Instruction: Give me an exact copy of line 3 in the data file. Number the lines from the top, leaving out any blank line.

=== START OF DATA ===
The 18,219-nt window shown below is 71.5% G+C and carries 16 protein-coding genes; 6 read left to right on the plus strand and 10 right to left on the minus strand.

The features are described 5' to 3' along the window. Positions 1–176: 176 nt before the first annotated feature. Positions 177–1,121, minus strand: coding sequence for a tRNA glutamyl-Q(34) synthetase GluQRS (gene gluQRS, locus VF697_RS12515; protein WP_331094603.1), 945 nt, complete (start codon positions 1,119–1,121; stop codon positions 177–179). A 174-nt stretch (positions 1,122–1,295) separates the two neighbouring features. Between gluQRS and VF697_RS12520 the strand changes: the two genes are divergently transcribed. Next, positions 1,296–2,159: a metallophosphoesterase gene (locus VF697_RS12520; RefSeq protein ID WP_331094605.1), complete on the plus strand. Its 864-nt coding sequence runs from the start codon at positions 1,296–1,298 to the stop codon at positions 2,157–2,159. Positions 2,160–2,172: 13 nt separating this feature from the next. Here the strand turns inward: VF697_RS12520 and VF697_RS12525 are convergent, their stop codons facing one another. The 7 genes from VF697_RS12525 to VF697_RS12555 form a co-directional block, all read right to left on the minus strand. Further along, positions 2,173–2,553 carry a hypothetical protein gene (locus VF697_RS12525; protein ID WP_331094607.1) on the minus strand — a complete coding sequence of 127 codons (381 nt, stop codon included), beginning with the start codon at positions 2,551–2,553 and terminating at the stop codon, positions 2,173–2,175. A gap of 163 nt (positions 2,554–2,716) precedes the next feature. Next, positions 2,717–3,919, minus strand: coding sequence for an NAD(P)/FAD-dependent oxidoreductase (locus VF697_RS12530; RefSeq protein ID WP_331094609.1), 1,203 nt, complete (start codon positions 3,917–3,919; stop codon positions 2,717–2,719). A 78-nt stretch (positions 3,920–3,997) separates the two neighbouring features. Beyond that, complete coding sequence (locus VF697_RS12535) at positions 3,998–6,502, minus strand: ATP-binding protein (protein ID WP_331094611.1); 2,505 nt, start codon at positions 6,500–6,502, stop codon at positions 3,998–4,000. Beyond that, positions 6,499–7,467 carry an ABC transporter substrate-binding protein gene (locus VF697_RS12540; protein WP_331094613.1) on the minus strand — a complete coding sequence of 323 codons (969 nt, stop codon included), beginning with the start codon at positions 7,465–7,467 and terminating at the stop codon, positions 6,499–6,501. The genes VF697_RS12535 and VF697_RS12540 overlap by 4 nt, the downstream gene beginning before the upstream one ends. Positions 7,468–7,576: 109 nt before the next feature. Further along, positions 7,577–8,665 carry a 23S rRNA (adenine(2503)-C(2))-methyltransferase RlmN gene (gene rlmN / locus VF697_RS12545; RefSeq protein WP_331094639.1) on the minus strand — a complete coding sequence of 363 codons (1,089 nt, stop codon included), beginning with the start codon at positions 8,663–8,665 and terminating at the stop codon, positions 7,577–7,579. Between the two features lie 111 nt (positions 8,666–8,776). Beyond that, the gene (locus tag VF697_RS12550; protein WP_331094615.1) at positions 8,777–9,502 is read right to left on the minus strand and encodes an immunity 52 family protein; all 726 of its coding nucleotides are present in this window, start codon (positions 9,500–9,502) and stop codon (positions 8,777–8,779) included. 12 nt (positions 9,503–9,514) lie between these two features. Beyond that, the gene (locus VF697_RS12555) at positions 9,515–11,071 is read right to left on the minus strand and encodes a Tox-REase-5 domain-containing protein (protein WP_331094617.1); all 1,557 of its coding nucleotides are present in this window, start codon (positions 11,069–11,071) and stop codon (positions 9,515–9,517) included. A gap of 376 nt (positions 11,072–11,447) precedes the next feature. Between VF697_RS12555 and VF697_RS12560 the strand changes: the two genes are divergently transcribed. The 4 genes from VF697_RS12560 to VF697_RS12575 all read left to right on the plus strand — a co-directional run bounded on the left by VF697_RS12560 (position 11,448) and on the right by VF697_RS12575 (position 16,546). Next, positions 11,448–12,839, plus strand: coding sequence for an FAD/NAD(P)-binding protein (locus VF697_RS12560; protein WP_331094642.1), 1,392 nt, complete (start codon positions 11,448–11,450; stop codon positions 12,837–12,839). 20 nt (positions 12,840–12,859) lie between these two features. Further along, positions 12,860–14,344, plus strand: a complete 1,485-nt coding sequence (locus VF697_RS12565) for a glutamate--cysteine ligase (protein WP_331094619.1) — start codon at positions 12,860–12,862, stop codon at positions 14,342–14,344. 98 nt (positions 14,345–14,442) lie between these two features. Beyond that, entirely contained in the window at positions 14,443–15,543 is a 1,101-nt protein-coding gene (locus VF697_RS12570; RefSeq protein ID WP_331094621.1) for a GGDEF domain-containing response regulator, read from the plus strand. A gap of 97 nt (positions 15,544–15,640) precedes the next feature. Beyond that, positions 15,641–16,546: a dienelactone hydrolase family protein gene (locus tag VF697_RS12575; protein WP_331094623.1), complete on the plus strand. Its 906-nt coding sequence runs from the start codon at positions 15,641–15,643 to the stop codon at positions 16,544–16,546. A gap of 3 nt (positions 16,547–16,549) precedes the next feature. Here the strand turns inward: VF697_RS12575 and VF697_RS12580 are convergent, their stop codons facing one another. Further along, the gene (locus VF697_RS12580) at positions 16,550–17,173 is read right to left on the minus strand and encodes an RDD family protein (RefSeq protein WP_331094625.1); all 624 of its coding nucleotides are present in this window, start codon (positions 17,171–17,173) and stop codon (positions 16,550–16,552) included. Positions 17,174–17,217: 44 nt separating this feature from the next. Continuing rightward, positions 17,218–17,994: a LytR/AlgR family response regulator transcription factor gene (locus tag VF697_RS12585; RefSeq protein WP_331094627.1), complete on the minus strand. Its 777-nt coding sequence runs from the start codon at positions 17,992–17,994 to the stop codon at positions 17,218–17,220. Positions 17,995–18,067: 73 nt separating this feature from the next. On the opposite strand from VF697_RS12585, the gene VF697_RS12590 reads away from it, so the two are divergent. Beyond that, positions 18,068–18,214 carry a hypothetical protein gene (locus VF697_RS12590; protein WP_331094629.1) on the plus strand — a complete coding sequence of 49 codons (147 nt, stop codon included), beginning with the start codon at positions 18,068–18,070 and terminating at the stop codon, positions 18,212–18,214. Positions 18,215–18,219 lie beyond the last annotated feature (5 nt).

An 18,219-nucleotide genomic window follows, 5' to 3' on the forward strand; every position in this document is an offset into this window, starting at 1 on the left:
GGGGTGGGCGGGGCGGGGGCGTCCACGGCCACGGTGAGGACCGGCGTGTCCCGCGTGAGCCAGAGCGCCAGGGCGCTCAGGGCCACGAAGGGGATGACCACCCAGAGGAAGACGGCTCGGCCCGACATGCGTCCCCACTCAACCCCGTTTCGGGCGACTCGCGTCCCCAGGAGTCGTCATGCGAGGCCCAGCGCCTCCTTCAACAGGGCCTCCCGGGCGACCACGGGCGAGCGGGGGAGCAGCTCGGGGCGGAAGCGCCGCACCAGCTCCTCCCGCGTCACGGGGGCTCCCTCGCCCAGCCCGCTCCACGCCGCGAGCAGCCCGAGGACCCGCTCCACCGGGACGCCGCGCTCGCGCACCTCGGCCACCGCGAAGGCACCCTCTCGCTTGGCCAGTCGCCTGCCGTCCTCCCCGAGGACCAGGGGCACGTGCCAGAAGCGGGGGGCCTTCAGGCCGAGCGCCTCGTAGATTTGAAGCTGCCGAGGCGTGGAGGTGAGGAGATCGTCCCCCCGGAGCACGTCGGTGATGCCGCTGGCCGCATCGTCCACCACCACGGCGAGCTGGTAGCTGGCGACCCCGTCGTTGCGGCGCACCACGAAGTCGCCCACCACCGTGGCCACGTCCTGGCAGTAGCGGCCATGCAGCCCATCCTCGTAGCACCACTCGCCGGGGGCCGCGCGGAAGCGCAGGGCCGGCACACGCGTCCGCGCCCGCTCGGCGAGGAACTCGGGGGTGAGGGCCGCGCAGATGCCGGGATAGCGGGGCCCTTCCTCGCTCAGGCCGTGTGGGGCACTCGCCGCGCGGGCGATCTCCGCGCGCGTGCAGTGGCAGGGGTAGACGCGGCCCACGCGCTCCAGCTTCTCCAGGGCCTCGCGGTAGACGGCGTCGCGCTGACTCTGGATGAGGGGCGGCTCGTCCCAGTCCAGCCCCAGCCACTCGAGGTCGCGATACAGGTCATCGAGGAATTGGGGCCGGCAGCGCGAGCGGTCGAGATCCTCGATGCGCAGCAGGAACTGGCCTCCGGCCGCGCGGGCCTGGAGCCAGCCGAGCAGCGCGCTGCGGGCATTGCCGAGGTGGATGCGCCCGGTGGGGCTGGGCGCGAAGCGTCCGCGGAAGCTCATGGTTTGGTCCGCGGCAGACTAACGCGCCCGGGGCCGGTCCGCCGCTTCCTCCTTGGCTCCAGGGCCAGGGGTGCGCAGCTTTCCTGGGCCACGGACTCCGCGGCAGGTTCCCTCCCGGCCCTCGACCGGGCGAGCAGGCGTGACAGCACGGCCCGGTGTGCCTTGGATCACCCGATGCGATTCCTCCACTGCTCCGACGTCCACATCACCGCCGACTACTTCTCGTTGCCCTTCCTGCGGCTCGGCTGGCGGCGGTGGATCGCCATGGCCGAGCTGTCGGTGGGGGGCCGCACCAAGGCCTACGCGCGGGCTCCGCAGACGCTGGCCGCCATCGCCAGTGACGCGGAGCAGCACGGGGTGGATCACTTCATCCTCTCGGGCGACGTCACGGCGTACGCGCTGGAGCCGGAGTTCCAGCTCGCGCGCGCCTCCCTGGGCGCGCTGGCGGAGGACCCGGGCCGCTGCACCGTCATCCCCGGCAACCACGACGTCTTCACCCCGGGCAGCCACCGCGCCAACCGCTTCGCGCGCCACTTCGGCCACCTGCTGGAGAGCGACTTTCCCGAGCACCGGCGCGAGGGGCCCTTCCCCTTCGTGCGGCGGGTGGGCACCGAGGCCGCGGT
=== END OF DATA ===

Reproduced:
An 18,219-nucleotide genomic window follows, 5' to 3' on the forward strand; every position in this document is an offset into this window, starting at 1 on the left: